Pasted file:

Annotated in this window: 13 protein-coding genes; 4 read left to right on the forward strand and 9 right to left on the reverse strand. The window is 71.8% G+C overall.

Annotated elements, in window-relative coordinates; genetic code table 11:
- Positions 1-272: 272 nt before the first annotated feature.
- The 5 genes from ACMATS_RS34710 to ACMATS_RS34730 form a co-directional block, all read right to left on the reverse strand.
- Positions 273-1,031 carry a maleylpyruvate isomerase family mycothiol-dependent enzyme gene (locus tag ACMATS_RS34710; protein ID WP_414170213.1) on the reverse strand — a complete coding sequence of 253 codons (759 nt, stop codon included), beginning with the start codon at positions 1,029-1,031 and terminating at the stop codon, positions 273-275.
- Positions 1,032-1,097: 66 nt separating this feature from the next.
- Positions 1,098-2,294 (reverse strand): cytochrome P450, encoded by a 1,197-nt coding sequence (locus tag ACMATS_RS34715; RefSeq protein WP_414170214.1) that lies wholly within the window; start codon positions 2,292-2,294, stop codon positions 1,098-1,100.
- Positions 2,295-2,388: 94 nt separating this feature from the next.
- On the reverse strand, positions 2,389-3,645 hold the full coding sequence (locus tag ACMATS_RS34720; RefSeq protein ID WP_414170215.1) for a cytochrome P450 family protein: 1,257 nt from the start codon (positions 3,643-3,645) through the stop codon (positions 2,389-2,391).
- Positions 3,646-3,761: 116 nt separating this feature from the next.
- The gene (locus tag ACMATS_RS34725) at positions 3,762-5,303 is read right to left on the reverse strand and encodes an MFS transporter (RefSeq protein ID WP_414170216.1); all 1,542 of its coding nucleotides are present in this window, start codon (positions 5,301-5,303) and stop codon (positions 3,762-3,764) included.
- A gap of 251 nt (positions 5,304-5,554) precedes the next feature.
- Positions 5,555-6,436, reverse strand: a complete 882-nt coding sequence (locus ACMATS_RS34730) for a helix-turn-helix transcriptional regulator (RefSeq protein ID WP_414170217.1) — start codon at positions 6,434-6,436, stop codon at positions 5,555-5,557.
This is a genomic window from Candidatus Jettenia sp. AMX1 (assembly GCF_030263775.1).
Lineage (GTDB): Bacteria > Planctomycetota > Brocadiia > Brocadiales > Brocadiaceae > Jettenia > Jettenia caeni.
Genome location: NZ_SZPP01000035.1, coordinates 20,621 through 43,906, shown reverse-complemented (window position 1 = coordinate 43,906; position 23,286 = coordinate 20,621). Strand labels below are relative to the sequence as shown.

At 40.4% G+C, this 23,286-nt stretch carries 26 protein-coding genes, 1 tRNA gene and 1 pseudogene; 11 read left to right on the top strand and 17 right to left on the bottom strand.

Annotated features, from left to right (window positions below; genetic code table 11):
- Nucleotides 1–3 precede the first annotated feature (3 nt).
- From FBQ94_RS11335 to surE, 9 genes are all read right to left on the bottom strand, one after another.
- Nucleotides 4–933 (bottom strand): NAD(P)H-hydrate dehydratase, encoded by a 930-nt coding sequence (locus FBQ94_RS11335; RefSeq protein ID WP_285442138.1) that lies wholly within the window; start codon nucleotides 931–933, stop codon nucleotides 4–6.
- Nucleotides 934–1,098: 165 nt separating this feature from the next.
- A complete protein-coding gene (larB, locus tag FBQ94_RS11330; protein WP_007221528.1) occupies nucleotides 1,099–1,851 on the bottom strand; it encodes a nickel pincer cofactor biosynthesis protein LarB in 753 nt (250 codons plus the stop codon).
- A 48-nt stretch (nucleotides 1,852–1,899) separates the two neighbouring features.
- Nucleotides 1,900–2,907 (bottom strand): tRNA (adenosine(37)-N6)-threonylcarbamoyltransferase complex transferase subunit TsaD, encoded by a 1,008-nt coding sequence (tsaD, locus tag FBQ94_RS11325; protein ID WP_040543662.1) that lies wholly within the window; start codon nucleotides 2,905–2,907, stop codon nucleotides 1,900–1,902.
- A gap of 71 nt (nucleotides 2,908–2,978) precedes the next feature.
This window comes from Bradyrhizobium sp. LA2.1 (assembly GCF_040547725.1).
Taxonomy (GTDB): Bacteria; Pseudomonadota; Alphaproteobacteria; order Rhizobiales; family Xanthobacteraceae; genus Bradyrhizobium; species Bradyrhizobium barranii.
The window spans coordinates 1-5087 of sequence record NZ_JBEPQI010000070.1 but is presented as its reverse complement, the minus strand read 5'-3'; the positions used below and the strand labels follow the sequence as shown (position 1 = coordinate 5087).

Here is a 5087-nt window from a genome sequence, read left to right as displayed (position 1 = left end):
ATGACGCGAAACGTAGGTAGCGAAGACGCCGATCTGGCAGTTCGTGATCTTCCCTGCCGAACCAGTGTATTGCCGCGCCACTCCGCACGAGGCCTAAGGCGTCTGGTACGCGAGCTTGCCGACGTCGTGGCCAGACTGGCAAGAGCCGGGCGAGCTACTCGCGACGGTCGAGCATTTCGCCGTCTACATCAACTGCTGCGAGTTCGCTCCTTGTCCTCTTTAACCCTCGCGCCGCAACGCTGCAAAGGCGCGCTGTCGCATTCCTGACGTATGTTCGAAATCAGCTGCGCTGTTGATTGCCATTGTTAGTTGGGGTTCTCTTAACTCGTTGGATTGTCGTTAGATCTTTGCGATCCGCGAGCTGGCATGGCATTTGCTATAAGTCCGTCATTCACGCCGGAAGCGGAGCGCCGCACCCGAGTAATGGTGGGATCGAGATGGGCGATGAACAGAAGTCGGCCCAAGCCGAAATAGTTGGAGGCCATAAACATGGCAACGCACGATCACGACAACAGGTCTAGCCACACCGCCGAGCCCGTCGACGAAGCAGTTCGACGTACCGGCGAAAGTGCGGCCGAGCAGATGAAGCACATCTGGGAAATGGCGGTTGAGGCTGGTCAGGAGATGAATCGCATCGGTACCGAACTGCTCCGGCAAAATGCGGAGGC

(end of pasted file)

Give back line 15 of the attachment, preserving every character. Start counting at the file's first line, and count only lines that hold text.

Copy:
Lineage (GTDB): Bacteria > Planctomycetota > Brocadiia > Brocadiales > Brocadiaceae > Jettenia > Jettenia caeni.